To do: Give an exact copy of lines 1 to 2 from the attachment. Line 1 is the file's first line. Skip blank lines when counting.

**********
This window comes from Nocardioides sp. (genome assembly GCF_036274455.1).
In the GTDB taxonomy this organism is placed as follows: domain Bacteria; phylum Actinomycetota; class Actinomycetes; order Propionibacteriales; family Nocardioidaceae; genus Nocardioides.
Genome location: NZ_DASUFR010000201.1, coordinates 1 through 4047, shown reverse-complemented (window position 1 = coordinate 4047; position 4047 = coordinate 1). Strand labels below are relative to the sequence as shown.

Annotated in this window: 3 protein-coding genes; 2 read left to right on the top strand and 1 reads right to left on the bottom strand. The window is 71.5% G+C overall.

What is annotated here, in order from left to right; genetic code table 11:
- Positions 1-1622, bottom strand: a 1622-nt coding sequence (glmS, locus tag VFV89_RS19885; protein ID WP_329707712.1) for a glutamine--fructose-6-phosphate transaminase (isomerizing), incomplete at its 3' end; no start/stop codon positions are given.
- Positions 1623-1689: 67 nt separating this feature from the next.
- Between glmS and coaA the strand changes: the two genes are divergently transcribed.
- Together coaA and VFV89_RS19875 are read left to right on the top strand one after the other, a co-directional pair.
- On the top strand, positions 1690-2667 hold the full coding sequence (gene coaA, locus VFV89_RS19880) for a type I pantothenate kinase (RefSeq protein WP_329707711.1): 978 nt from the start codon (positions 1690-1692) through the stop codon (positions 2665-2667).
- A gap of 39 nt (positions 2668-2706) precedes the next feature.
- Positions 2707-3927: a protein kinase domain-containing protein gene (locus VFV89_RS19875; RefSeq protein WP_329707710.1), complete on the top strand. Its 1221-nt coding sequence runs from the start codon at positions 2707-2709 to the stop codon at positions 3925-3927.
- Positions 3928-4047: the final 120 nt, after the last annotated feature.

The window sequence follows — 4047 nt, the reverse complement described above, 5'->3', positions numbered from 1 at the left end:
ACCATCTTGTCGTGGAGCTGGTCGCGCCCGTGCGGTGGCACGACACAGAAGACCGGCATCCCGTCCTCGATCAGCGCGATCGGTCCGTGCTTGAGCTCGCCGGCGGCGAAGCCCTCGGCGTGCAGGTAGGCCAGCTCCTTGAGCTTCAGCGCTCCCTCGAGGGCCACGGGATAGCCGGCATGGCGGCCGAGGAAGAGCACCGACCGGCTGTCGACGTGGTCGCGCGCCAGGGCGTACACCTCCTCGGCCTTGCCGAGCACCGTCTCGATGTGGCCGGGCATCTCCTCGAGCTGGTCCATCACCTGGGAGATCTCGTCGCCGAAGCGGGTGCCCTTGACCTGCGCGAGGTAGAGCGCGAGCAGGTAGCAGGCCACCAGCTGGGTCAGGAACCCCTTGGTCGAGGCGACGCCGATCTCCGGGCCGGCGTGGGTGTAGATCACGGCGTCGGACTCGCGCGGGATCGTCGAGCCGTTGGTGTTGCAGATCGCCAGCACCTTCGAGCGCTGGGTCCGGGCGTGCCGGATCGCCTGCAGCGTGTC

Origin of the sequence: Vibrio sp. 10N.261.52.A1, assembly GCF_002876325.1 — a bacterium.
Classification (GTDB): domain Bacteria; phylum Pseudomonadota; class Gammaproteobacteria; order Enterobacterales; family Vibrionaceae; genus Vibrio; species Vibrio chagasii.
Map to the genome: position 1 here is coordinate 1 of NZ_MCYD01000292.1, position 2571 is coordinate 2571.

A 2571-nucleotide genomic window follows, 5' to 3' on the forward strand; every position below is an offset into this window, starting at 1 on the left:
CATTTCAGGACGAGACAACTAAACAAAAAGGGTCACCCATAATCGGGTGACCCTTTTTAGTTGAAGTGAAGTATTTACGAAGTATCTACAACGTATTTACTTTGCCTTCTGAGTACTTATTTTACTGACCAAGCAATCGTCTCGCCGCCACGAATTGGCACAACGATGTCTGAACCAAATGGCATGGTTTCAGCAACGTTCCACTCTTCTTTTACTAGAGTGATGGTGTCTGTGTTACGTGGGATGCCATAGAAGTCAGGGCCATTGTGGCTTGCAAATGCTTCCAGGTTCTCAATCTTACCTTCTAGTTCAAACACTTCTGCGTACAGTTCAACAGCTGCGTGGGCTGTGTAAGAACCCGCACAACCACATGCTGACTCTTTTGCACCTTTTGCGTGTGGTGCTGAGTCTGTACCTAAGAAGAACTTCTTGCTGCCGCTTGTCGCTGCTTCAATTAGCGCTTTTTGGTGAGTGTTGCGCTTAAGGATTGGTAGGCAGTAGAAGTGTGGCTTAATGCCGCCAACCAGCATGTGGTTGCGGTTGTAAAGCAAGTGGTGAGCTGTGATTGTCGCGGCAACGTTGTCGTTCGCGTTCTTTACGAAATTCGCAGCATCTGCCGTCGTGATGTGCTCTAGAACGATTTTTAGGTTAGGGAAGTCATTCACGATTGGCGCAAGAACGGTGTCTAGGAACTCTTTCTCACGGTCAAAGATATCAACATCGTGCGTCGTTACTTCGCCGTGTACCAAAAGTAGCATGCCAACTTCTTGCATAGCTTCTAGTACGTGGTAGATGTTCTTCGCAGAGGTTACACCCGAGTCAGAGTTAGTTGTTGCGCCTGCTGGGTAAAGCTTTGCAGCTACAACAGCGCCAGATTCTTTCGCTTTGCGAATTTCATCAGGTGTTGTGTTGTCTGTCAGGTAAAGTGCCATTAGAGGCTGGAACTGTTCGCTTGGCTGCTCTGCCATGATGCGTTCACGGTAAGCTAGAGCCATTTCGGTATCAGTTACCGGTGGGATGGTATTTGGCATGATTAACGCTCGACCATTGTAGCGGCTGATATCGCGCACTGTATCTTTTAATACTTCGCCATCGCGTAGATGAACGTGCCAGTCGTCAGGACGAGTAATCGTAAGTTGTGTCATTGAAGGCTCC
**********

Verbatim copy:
This window comes from Nocardioides sp. (genome assembly GCF_036274455.1).
In the GTDB taxonomy this organism is placed as follows: domain Bacteria; phylum Actinomycetota; class Actinomycetes; order Propionibacteriales; family Nocardioidaceae; genus Nocardioides.